—  3.3.5  A major training and development project—DELTA—was undertaken by ABCUL to support the continued development of credit union staff and volunteers and to ensure the institutional soundness of the credit union movement.

—  3.3.6  The Credit Union Code of Governance was developed to ensure strong standards of internal governance were standardised across the credit union movement as an essential prerequisite to positive growth.[65]

—  3.3.7  ABCUL and some our leading members—with infrastructure support from the Co-operative Bank—developed the Credit Union Current Account (CUCA) which brought a full current account facility with debit card functionality to the British credit union movement for the first time.

3.4  As a result of these and other initiatives the credit union sector has built over the past decade to a position of strong fundamental foundations. The decade to 2007 saw savings, loans and assets all grow by more than four-fold and membership almost treble.[66]

3.5  Below we set out how a further package of one-off support will enable the British credit union movement to emulate our international counterparts through developing a strong infrastructure which will afford credit unions the same economies of scale enjoyed by much larger institutions whilst retaining the local, ethical ethos which sets credit unions apart from their financial services counterparts.


4.1  Credit unions in Britain, whilst currently being a small feature of the financial landscape, have taken great developmental strides in the past decade.

4.2  The imminent introduction of the Legislative Reform (Industrial and Provident Societies and Credit Unions) Order (LRO), having undergone an extended period of review and consultation begun in 2006, will cement the significant legislative and regulatory recognition already secured with a modern, proportionate and flexible framework on a par with the best in the world and removing significant barriers to growth.

4.3  It is vital that the LRO is passed as soon as protocol allows; many credit unions and potential partners are keen to use the new legislation to bring benefits to consumers.

4.4  The missing piece in the developmental jigsaw, based on international best-practice, is the development of a centralised, back-office system which would provide the economies of scale necessary to bring great efficiencies and consistency of service to the credit union sector building capacity and resulting in a step-change in credit union development.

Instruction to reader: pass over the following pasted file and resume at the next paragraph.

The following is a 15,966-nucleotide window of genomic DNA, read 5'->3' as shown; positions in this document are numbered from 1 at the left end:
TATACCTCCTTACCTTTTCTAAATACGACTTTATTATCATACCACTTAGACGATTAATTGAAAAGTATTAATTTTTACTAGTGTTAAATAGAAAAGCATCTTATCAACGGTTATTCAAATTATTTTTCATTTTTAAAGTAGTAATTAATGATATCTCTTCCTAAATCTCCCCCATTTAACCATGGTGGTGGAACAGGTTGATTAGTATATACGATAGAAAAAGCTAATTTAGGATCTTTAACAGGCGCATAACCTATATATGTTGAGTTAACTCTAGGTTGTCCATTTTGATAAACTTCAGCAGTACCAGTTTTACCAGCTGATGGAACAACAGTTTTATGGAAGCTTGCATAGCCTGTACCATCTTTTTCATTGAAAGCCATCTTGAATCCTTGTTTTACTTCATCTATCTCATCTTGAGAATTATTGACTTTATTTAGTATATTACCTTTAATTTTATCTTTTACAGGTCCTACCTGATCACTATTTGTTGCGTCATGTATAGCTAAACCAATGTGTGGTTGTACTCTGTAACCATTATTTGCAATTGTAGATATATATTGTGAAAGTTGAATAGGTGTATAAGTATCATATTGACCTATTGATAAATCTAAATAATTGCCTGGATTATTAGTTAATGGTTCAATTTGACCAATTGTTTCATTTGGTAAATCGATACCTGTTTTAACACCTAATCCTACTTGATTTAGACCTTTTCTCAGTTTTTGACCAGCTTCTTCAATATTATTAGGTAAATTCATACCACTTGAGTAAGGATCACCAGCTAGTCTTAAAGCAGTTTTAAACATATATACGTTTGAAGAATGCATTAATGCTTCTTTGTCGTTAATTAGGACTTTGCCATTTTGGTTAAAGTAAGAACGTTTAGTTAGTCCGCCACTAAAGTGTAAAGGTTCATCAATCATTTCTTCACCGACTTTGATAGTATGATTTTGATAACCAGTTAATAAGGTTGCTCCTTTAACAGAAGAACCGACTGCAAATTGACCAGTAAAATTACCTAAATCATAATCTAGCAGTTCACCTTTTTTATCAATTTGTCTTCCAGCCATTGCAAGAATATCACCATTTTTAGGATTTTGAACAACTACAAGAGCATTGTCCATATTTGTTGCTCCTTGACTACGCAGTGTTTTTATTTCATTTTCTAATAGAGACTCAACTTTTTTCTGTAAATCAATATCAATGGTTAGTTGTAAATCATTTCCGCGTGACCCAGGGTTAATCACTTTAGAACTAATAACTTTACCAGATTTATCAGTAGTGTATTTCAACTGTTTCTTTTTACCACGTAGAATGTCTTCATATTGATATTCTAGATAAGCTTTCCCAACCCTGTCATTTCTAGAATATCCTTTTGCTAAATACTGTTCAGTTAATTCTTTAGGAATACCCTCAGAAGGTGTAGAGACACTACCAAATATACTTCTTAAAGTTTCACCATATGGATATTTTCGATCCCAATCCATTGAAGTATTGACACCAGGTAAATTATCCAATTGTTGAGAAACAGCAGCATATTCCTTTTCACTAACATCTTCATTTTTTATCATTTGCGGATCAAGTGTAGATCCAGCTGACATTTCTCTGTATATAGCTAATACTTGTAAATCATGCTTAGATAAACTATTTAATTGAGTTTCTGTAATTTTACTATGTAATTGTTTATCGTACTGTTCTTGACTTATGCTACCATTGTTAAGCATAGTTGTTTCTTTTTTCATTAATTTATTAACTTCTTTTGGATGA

4.5  Those services which the back-office might provide include:

—  4.5.1  A common accounting platform for credit unions enabling central treasury and liquidity management.

—  4.5.2  Central loan processing, credit control and marketing resource.

—  4.5.3  Human resources, legal and compliance services provided centrally.

—  4.5.4  Significant cost reductions in providing more sophisticated products, including CUCA, pre-paid debit cards, insurance, ISAs and mortgages.

—  4.5.5  Potential for centrally managed internet and telephone banking.

—  4.5.6  A conduit through which full collaboration with the Post Office could be achieved in that, through the common platform, all credit union accounts and services can be accessed at all Post Office branches earning a transaction fee for the Post Office and greatly increasing the accessibility and visibility of credit unions.

4.6  The implementation of a back-office for credit unions would result in a significant step-change in the sector's development leading to a fast growth in scale and reach and introducing the sector as a significant new player in the financial services market.


5.1  Even on conservative estimates, the potential for credit union growth with a back-office system in place is enormous. We anticipate credit union membership to grow from 750,000 to two million in five years—potentially by much more.

5.2  This would have the effect of increasing the diversity, choice and competition in financial services as per the Coalition's commitment in its programme for government.

5.3  It would also have the effect of bolstering the credit union business model and creating a much more sustainable credit union sector. This was outlined as the Government's vision for the movement in the Financial Secretary to the Treasury Mark Hoban's recent speech to the All-Party Parliamentary Group on Credit Unions, and this was a vision similarly articulated and supported by the previous Government.

5.4  A collaboration with the Post Office could also meet the government's commitment to ensuring that the Post Office network is freed to develop its range of services and increase revenue and sustainability. This would improve the situation further by making inclusive, ethical financial services available through the network which is already the leading provider of financial services to those most in need of access to fair financial support through the Post Office Card Account (POCA). Pensioners, benefits claimants and small businesses are the main users of the Post Office's services and credit unions have a strong role to play in serving these groups.